“Ironwork is part of the fabric of Charleston,” says blacksmith Robert Thomas. “It’s the only city I’ve ever been to in America where I can say I’m a blacksmith and people understand what I mean. Other places they ask, ‘Oh, you work a Renaissance fair? You make horseshoes?’”
So his partnership with another Holy City metalworking outfit was only natural; in July, Thomas and Isaac Morton of Smithey Ironware Company collaborated to produce a run of 100 Farmhouse skillets, 12-inch hand-forged carbon-steel pans that evoke eighteenth-century designs. Demand proved so strong that the Farmhouse is now going into limited production as part of the Smithey line.
Unlike cast-iron pans, which are formed by pouring molten iron into molds, Farmhouse skillets are heated and hand-hammered into shape at Thomas’s studio, where they are transformed from flat, gray steel discs into shallow bowls with handles inspired by traditional fire tools. From there, the pans travel across North Charleston’s decommissioned naval base to Morton’s shop, where they are seasoned to a buttery, bronze-colored finish, ready for cooking. The chef Vivian Howard is already a fan; the Farmhouse recently made an appearance in her weekly Instagram videos.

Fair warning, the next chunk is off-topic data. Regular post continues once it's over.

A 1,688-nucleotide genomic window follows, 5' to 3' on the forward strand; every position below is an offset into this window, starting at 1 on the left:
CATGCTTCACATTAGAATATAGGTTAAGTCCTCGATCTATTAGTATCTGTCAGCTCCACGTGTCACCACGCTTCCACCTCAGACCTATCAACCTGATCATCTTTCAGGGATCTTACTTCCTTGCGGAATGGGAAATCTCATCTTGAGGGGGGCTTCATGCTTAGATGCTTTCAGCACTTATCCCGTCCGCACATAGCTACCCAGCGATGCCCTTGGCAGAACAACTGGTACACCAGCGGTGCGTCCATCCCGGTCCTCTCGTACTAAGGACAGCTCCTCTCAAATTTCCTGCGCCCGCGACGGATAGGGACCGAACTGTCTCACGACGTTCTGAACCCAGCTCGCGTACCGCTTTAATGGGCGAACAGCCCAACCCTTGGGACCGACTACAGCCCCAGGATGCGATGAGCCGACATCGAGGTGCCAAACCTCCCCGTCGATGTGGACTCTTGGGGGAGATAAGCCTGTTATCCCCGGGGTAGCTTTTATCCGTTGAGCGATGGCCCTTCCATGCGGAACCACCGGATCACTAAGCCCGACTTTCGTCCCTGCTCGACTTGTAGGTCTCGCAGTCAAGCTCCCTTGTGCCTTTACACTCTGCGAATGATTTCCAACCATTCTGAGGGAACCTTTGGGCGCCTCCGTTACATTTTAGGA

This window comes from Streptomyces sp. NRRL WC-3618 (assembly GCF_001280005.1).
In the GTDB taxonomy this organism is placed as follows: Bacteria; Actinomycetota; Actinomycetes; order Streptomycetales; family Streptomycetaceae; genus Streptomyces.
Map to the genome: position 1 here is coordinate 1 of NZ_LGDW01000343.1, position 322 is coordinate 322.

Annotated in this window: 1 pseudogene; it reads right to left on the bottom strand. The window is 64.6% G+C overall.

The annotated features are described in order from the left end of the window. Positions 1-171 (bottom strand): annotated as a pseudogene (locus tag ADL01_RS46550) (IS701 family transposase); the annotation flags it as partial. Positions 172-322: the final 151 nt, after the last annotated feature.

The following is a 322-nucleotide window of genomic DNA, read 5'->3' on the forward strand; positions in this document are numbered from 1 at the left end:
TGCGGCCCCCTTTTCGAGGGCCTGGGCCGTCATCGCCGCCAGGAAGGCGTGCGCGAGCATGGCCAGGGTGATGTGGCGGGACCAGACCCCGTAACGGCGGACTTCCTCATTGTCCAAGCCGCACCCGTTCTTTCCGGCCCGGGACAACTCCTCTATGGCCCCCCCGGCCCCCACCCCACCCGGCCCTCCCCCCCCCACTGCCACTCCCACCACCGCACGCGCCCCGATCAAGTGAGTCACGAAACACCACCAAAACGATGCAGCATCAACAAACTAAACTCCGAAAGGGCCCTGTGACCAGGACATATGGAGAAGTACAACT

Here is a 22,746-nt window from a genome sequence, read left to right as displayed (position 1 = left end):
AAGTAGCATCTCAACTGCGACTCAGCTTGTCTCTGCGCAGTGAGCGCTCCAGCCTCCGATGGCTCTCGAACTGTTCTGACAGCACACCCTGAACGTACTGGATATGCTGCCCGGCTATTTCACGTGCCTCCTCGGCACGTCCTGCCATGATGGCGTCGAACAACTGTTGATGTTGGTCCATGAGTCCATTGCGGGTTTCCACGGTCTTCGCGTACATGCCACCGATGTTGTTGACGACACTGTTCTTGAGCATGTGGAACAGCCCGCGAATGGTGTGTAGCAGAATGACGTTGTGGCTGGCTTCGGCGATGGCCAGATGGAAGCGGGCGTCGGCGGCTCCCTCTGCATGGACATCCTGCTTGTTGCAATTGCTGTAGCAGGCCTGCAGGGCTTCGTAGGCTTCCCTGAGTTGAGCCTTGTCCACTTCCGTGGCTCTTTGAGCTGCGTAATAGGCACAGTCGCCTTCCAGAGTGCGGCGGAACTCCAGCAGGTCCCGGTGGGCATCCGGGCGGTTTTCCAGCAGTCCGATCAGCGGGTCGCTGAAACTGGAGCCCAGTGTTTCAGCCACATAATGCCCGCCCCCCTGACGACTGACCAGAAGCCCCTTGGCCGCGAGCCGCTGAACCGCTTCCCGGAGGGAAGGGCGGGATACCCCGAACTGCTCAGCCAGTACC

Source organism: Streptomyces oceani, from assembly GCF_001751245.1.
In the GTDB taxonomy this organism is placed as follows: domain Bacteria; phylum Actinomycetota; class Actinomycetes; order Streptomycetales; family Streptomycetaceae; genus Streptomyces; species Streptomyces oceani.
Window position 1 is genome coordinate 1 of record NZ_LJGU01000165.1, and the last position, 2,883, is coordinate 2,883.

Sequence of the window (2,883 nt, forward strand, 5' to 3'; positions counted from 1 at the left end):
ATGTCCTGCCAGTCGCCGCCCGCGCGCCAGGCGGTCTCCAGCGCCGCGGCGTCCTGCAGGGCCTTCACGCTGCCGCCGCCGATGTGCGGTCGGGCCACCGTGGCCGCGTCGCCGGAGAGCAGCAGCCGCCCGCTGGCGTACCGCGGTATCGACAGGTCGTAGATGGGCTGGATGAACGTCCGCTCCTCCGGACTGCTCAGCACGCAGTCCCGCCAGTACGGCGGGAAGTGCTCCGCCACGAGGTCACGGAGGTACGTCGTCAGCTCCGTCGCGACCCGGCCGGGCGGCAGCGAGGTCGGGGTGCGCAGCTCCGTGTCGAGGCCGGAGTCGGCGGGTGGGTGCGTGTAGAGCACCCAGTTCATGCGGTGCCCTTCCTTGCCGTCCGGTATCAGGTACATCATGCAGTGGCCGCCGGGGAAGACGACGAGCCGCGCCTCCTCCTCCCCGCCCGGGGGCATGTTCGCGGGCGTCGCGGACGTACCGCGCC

Carbon is a shift for Morton, who launched Smithey from his backyard in 2015. “The biggest difference between a carbon skillet and cast-iron is it’s lighter, has a thinner wall, and you can create a more unique shape,” Morton says. With its slight lip, the Farmhouse can easily hold a pan sauce—a key difference from many other carbon-steel skillets, which have angled lips and shallow bowls. Carbon pans sear beautifully and take on a naturally non-stick quality with use. They’re less prone to breaking, too.
“People have a real appreciation for ironwork here,” Thomas says, “so it makes sense that this skillet would come from this town.”